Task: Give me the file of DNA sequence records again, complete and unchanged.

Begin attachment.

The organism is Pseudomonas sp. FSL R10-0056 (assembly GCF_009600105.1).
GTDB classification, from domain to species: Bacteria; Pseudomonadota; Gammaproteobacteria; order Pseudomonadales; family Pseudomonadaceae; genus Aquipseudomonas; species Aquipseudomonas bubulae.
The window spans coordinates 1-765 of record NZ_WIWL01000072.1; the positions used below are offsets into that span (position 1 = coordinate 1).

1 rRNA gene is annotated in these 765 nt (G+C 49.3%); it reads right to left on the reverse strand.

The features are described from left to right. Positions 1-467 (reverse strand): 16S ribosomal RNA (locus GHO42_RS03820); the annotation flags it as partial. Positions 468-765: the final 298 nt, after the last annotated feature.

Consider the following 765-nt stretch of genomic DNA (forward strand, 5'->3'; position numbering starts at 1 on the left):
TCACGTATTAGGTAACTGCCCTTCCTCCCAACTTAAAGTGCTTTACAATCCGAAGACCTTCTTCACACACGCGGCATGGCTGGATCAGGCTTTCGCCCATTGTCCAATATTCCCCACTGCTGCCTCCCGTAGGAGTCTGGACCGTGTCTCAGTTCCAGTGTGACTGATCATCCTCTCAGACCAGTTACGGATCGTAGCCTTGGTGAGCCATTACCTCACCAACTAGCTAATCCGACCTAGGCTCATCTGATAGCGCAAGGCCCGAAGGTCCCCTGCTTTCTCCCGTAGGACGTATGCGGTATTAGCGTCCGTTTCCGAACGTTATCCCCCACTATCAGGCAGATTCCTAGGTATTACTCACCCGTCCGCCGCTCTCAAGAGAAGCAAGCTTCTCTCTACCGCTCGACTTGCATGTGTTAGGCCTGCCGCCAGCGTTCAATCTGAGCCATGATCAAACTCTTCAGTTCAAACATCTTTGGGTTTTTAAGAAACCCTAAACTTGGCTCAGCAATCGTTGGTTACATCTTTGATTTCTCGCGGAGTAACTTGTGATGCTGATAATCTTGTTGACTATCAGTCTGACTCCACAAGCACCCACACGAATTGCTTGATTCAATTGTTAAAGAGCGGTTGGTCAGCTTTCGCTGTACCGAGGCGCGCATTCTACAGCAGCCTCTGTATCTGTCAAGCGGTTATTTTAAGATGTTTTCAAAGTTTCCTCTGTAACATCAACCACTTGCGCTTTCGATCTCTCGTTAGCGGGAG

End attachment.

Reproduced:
The organism is Pseudomonas sp. FSL R10-0056 (assembly GCF_009600105.1).
GTDB classification, from domain to species: Bacteria; Pseudomonadota; Gammaproteobacteria; order Pseudomonadales; family Pseudomonadaceae; genus Aquipseudomonas; species Aquipseudomonas bubulae.
The window spans coordinates 1-765 of record NZ_WIWL01000072.1; the positions used below are offsets into that span (position 1 = coordinate 1).

1 rRNA gene is annotated in these 765 nt (G+C 49.3%); it reads right to left on the reverse strand.

The features are described from left to right. Positions 1-467 (reverse strand): 16S ribosomal RNA (locus GHO42_RS03820); the annotation flags it as partial. Positions 468-765: the final 298 nt, after the last annotated feature.

Consider the following 765-nt stretch of genomic DNA (forward strand, 5'->3'; position numbering starts at 1 on the left):
TCACGTATTAGGTAACTGCCCTTCCTCCCAACTTAAAGTGCTTTACAATCCGAAGACCTTCTTCACACACGCGGCATGGCTGGATCAGGCTTTCGCCCATTGTCCAATATTCCCCACTGCTGCCTCCCGTAGGAGTCTGGACCGTGTCTCAGTTCCAGTGTGACTGATCATCCTCTCAGACCAGTTACGGATCGTAGCCTTGGTGAGCCATTACCTCACCAACTAGCTAATCCGACCTAGGCTCATCTGATAGCGCAAGGCCCGAAGGTCCCCTGCTTTCTCCCGTAGGACGTATGCGGTATTAGCGTCCGTTTCCGAACGTTATCCCCCACTATCAGGCAGATTCCTAGGTATTACTCACCCGTCCGCCGCTCTCAAGAGAAGCAAGCTTCTCTCTACCGCTCGACTTGCATGTGTTAGGCCTGCCGCCAGCGTTCAATCTGAGCCATGATCAAACTCTTCAGTTCAAACATCTTTGGGTTTTTAAGAAACCCTAAACTTGGCTCAGCAATCGTTGGTTACATCTTTGATTTCTCGCGGAGTAACTTGTGATGCTGATAATCTTGTTGACTATCAGTCTGACTCCACAAGCACCCACACGAATTGCTTGATTCAATTGTTAAAGAGCGGTTGGTCAGCTTTCGCTGTACCGAGGCGCGCATTCTACAGCAGCCTCTGTATCTGTCAAGCGGTTATTTTAAGATGTTTTCAAAGTTTCCTCTGTAACATCAACCACTTGCGCTTTCGATCTCTCGTTAGCGGGAG